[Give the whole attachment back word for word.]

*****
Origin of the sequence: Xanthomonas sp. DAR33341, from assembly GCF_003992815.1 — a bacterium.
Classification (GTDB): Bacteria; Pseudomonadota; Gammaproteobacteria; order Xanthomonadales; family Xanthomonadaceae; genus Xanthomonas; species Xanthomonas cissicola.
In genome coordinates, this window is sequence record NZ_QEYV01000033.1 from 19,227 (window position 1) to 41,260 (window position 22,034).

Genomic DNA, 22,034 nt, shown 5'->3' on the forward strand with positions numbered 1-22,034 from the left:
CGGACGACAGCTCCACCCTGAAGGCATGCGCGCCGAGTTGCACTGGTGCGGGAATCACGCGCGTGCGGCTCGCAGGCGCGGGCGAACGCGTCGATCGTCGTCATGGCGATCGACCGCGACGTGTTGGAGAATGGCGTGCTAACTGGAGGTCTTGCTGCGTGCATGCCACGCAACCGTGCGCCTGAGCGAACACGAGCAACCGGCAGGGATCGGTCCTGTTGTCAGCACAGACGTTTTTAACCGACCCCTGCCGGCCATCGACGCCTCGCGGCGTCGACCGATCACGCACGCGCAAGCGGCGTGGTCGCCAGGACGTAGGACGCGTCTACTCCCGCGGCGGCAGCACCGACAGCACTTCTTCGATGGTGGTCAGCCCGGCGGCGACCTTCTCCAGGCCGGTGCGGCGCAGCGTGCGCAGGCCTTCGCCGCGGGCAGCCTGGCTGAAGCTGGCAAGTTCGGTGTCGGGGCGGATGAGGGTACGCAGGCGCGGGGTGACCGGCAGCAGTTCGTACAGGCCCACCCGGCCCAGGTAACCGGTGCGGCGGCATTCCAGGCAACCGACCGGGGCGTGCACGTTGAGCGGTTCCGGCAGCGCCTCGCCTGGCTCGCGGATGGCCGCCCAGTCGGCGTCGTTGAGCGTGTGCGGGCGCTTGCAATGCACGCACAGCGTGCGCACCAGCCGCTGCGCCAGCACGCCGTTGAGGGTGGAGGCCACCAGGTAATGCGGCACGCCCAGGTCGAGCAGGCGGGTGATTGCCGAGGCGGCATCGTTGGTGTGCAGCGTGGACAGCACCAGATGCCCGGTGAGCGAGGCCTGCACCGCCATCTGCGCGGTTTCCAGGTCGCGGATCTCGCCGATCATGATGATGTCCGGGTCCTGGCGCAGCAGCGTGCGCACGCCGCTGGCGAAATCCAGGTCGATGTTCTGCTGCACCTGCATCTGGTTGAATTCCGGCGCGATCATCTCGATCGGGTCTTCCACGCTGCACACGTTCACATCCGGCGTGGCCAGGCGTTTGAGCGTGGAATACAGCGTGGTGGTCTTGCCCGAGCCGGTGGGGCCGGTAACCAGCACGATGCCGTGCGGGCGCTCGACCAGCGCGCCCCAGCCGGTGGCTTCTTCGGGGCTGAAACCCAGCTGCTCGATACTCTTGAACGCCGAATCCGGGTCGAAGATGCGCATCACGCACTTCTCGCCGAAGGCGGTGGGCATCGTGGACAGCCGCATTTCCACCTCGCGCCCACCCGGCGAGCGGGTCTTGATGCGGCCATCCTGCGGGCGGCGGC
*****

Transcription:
Origin of the sequence: Xanthomonas sp. DAR33341, from assembly GCF_003992815.1 — a bacterium.
Classification (GTDB): Bacteria; Pseudomonadota; Gammaproteobacteria; order Xanthomonadales; family Xanthomonadaceae; genus Xanthomonas; species Xanthomonas cissicola.
In genome coordinates, this window is sequence record NZ_QEYV01000033.1 from 19,227 (window position 1) to 41,260 (window position 22,034).

Genomic DNA, 22,034 nt, shown 5'->3' on the forward strand with positions numbered 1-22,034 from the left:
CGGACGACAGCTCCACCCTGAAGGCATGCGCGCCGAGTTGCACTGGTGCGGGAATCACGCGCGTGCGGCTCGCAGGCGCGGGCGAACGCGTCGATCGTCGTCATGGCGATCGACCGCGACGTGTTGGAGAATGGCGTGCTAACTGGAGGTCTTGCTGCGTGCATGCCACGCAACCGTGCGCCTGAGCGAACACGAGCAACCGGCAGGGATCGGTCCTGTTGTCAGCACAGACGTTTTTAACCGACCCCTGCCGGCCATCGACGCCTCGCGGCGTCGACCGATCACGCACGCGCAAGCGGCGTGGTCGCCAGGACGTAGGACGCGTCTACTCCCGCGGCGGCAGCACCGACAGCACTTCTTCGATGGTGGTCAGCCCGGCGGCGACCTTCTCCAGGCCGGTGCGGCGCAGCGTGCGCAGGCCTTCGCCGCGGGCAGCCTGGCTGAAGCTGGCAAGTTCGGTGTCGGGGCGGATGAGGGTACGCAGGCGCGGGGTGACCGGCAGCAGTTCGTACAGGCCCACCCGGCCCAGGTAACCGGTGCGGCGGCATTCCAGGCAACCGACCGGGGCGTGCACGTTGAGCGGTTCCGGCAGCGCCTCGCCTGGCTCGCGGATGGCCGCCCAGTCGGCGTCGTTGAGCGTGTGCGGGCGCTTGCAATGCACGCACAGCGTGCGCACCAGCCGCTGCGCCAGCACGCCGTTGAGGGTGGAGGCCACCAGGTAATGCGGCACGCCCAGGTCGAGCAGGCGGGTGATTGCCGAGGCGGCATCGTTGGTGTGCAGCGTGGACAGCACCAGATGCCCGGTGAGCGAGGCCTGCACCGCCATCTGCGCGGTTTCCAGGTCGCGGATCTCGCCGATCATGATGATGTCCGGGTCCTGGCGCAGCAGCGTGCGCACGCCGCTGGCGAAATCCAGGTCGATGTTCTGCTGCACCTGCATCTGGTTGAATTCCGGCGCGATCATCTCGATCGGGTCTTCCACGCTGCACACGTTCACATCCGGCGTGGCCAGGCGTTTGAGCGTGGAATACAGCGTGGTGGTCTTGCCCGAGCCGGTGGGGCCGGTAACCAGCACGATGCCGTGCGGGCGCTCGACCAGCGCGCCCCAGCCGGTGGCTTCTTCGGGGCTGAAACCCAGCTGCTCGATACTCTTGAACGCCGAATCCGGGTCGAAGATGCGCATCACGCACTTCTCGCCGAAGGCGGTGGGCATCGTGGACAGCCGCATTTCCACCTCGCGCCCACCCGGCGAGCGGGTCTTGATGCGGCCATCCTGCGGGCGGCGGC